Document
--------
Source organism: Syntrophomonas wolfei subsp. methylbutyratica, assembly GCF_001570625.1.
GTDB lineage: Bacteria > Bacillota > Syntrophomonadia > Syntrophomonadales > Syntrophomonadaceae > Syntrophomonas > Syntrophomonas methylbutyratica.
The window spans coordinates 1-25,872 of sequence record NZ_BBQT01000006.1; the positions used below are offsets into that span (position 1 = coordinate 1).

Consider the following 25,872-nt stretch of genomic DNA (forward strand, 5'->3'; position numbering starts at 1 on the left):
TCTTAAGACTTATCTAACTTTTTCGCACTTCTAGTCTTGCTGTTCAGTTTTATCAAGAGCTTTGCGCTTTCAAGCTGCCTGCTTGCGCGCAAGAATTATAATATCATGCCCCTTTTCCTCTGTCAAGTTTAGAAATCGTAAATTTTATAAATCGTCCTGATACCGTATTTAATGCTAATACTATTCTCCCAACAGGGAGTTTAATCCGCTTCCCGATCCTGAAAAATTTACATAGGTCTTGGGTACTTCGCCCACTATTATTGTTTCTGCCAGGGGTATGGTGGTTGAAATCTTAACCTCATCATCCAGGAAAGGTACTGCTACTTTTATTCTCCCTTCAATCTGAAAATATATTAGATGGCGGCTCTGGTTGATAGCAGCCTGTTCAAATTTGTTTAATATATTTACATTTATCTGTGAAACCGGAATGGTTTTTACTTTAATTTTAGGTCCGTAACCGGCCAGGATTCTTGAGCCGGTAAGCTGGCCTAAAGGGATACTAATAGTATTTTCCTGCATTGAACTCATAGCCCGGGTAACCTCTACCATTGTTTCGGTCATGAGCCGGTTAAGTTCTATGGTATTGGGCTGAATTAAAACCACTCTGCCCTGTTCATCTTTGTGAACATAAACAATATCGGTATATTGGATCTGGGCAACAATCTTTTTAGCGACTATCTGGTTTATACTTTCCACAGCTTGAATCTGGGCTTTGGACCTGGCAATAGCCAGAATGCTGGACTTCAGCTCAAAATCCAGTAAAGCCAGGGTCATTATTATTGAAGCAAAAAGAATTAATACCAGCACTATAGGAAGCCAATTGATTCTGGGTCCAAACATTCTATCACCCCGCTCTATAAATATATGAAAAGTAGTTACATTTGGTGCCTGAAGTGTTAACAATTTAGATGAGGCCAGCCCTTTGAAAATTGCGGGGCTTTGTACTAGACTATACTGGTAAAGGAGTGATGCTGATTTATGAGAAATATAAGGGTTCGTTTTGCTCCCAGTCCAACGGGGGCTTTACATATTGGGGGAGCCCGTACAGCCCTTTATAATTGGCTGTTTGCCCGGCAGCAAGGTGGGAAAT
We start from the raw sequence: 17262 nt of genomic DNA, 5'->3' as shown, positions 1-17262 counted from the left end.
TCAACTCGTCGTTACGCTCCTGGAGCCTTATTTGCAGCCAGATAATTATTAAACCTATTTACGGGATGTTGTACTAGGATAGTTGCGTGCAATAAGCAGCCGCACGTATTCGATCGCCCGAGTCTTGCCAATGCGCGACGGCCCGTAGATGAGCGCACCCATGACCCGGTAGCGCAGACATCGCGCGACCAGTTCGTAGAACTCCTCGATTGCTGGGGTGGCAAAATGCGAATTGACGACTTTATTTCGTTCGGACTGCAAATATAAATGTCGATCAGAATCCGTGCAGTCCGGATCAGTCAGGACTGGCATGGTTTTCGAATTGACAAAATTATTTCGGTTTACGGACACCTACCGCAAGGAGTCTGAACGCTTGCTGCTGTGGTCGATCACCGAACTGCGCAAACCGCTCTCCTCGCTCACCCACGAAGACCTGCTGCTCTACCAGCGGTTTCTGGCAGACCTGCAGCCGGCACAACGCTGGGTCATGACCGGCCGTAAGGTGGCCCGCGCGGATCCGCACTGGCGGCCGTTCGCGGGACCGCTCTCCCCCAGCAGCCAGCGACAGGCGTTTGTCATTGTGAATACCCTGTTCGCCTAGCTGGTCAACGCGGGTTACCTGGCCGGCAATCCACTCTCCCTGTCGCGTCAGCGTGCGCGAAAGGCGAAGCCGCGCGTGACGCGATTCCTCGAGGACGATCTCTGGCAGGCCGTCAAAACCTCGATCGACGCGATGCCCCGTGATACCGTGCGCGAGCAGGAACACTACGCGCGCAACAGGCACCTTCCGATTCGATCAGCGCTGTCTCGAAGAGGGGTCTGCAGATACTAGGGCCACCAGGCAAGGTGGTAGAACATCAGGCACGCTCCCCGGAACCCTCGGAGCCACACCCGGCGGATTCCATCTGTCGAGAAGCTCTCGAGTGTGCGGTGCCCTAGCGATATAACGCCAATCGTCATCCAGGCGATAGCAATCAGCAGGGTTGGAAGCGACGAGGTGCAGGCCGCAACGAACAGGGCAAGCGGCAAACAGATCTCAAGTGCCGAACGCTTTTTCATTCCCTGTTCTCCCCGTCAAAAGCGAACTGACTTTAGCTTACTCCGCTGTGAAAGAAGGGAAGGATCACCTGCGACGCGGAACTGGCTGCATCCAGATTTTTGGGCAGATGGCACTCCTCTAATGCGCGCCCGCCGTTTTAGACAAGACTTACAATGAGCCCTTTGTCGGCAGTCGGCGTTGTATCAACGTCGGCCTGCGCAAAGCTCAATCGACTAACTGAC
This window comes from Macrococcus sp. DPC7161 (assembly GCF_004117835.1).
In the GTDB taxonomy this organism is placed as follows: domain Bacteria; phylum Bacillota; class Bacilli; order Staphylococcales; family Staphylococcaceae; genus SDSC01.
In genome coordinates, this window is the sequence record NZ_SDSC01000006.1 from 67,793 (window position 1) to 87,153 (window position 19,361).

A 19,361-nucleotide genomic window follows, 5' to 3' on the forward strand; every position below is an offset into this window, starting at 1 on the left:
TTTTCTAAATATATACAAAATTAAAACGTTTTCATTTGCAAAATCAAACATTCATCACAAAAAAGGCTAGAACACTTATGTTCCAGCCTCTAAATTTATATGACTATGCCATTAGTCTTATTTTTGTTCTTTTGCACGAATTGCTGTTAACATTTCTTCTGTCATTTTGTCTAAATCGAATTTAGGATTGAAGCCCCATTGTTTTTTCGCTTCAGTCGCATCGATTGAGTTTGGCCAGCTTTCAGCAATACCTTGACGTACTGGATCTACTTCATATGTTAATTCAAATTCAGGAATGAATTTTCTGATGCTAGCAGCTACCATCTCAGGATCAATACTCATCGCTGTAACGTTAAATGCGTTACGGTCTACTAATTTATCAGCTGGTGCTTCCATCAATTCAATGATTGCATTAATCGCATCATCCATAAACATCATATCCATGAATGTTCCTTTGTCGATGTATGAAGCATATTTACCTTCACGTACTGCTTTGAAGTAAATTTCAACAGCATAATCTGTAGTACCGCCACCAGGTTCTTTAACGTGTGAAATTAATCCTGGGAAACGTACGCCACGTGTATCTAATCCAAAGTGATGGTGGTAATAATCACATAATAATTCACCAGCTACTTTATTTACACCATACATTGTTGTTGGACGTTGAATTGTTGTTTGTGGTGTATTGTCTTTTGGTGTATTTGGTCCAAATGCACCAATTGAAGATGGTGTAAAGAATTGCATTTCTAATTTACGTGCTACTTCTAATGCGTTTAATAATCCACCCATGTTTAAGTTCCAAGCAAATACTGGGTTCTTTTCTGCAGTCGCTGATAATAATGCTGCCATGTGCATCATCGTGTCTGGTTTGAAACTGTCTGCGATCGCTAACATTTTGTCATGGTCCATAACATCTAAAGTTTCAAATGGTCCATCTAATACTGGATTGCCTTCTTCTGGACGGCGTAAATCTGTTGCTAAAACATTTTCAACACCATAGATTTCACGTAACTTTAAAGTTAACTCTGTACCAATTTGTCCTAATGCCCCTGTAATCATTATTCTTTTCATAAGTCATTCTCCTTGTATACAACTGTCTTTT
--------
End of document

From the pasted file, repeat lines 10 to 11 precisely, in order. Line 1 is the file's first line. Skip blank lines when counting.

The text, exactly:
In genome coordinates, this window is the sequence record NZ_SDSC01000006.1 from 67,793 (window position 1) to 87,153 (window position 19,361).

A 19,361-nucleotide genomic window follows, 5' to 3' on the forward strand; every position below is an offset into this window, starting at 1 on the left: